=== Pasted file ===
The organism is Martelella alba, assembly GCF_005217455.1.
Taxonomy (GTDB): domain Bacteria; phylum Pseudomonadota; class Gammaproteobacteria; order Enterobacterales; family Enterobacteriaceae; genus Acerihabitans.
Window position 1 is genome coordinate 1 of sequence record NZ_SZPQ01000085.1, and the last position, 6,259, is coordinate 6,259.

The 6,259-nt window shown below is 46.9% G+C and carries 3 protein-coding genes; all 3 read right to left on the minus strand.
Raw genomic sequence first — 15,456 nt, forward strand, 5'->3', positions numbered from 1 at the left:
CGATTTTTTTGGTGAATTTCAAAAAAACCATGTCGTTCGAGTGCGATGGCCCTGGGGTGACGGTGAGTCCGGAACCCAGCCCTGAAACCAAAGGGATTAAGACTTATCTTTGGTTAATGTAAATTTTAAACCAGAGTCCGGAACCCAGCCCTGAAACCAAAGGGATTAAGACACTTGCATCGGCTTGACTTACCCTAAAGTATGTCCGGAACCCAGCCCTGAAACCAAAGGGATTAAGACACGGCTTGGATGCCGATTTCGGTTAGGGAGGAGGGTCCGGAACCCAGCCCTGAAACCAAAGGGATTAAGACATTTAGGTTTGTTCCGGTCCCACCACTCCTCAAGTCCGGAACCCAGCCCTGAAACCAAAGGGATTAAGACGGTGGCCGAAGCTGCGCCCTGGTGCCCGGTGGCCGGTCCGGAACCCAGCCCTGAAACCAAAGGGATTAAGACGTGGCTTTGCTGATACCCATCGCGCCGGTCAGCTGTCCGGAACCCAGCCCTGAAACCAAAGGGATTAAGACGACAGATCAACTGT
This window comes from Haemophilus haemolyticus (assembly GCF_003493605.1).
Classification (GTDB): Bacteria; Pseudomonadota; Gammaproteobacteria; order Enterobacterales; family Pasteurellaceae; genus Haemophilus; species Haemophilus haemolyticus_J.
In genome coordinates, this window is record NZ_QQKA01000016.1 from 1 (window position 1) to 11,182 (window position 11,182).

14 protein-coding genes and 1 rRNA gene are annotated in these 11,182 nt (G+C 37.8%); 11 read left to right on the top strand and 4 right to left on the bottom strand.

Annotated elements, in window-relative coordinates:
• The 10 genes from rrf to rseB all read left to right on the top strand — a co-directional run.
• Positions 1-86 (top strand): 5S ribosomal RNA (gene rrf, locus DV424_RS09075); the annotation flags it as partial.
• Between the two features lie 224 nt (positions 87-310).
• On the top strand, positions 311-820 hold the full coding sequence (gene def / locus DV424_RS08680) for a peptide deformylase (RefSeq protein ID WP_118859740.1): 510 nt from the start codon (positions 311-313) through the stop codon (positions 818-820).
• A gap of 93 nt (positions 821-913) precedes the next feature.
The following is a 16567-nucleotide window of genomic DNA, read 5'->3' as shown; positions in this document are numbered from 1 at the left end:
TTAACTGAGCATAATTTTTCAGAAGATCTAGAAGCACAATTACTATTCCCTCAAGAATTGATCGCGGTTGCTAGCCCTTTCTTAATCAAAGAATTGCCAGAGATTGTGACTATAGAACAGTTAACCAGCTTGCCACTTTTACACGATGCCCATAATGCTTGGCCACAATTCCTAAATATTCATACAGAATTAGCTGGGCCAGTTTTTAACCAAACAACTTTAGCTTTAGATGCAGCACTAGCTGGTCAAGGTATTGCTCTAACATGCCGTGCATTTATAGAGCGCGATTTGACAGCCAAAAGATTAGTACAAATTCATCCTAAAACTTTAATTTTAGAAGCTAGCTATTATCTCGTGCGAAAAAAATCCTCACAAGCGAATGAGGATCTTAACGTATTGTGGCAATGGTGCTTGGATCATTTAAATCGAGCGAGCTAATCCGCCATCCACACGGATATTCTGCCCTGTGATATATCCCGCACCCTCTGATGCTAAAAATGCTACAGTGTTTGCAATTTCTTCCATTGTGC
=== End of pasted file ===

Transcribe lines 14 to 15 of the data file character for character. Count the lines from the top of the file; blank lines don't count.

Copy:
• Between the two features lie 224 nt (positions 87-310).
• On the top strand, positions 311-820 hold the full coding sequence (gene def / locus DV424_RS08680) for a peptide deformylase (RefSeq protein ID WP_118859740.1): 510 nt from the start codon (positions 311-313) through the stop codon (positions 818-820).